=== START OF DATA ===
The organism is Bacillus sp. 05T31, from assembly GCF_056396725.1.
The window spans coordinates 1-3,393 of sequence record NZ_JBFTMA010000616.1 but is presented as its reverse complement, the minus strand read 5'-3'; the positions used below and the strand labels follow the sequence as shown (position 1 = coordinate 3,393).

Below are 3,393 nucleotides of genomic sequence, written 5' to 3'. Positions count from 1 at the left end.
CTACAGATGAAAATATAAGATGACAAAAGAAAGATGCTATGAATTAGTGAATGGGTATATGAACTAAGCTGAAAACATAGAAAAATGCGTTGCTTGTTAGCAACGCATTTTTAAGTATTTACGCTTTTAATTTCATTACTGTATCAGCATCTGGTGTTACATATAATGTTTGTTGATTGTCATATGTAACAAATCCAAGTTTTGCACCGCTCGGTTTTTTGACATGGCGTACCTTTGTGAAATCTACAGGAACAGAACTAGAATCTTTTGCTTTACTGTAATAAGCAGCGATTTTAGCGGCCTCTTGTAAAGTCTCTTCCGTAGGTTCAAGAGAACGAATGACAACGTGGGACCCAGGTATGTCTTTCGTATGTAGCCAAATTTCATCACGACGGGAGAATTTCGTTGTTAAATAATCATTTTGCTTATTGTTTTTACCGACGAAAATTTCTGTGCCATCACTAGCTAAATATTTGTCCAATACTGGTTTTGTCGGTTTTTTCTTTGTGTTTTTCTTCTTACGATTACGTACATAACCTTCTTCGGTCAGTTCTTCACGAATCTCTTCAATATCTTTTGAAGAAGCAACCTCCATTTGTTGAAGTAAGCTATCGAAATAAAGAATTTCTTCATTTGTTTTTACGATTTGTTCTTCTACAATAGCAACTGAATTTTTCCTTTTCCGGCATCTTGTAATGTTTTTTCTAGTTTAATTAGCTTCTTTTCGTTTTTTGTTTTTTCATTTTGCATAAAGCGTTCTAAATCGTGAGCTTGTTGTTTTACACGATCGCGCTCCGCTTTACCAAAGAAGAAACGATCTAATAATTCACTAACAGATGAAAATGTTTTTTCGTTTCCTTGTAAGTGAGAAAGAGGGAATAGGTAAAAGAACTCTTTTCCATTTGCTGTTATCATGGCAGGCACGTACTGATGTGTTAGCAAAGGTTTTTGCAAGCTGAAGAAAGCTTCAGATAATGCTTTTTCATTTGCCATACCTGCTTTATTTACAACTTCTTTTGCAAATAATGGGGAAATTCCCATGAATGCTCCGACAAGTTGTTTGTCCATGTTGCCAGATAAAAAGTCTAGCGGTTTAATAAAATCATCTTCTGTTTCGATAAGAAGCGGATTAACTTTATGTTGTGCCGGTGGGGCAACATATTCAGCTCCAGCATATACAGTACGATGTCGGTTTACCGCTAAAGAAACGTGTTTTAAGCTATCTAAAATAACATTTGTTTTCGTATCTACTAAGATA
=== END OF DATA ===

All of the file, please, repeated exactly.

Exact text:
The organism is Bacillus sp. 05T31, from assembly GCF_056396725.1.
The window spans coordinates 1-3,393 of sequence record NZ_JBFTMA010000616.1 but is presented as its reverse complement, the minus strand read 5'-3'; the positions used below and the strand labels follow the sequence as shown (position 1 = coordinate 3,393).

Below are 3,393 nucleotides of genomic sequence, written 5' to 3'. Positions count from 1 at the left end.
CTACAGATGAAAATATAAGATGACAAAAGAAAGATGCTATGAATTAGTGAATGGGTATATGAACTAAGCTGAAAACATAGAAAAATGCGTTGCTTGTTAGCAACGCATTTTTAAGTATTTACGCTTTTAATTTCATTACTGTATCAGCATCTGGTGTTACATATAATGTTTGTTGATTGTCATATGTAACAAATCCAAGTTTTGCACCGCTCGGTTTTTTGACATGGCGTACCTTTGTGAAATCTACAGGAACAGAACTAGAATCTTTTGCTTTACTGTAATAAGCAGCGATTTTAGCGGCCTCTTGTAAAGTCTCTTCCGTAGGTTCAAGAGAACGAATGACAACGTGGGACCCAGGTATGTCTTTCGTATGTAGCCAAATTTCATCACGACGGGAGAATTTCGTTGTTAAATAATCATTTTGCTTATTGTTTTTACCGACGAAAATTTCTGTGCCATCACTAGCTAAATATTTGTCCAATACTGGTTTTGTCGGTTTTTTCTTTGTGTTTTTCTTCTTACGATTACGTACATAACCTTCTTCGGTCAGTTCTTCACGAATCTCTTCAATATCTTTTGAAGAAGCAACCTCCATTTGTTGAAGTAAGCTATCGAAATAAAGAATTTCTTCATTTGTTTTTACGATTTGTTCTTCTACAATAGCAACTGAATTTTTCCTTTTCCGGCATCTTGTAATGTTTTTTCTAGTTTAATTAGCTTCTTTTCGTTTTTTGTTTTTTCATTTTGCATAAAGCGTTCTAAATCGTGAGCTTGTTGTTTTACACGATCGCGCTCCGCTTTACCAAAGAAGAAACGATCTAATAATTCACTAACAGATGAAAATGTTTTTTCGTTTCCTTGTAAGTGAGAAAGAGGGAATAGGTAAAAGAACTCTTTTCCATTTGCTGTTATCATGGCAGGCACGTACTGATGTGTTAGCAAAGGTTTTTGCAAGCTGAAGAAAGCTTCAGATAATGCTTTTTCATTTGCCATACCTGCTTTATTTACAACTTCTTTTGCAAATAATGGGGAAATTCCCATGAATGCTCCGACAAGTTGTTTGTCCATGTTGCCAGATAAAAAGTCTAGCGGTTTAATAAAATCATCTTCTGTTTCGATAAGAAGCGGATTAACTTTATGTTGTGCCGGTGGGGCAACATATTCAGCTCCAGCATATACAGTACGATGTCGGTTTACCGCTAAAGAAACGTGTTTTAAGCTATCTAAAATAACATTTGTTTTCGTATCTACTAAGATA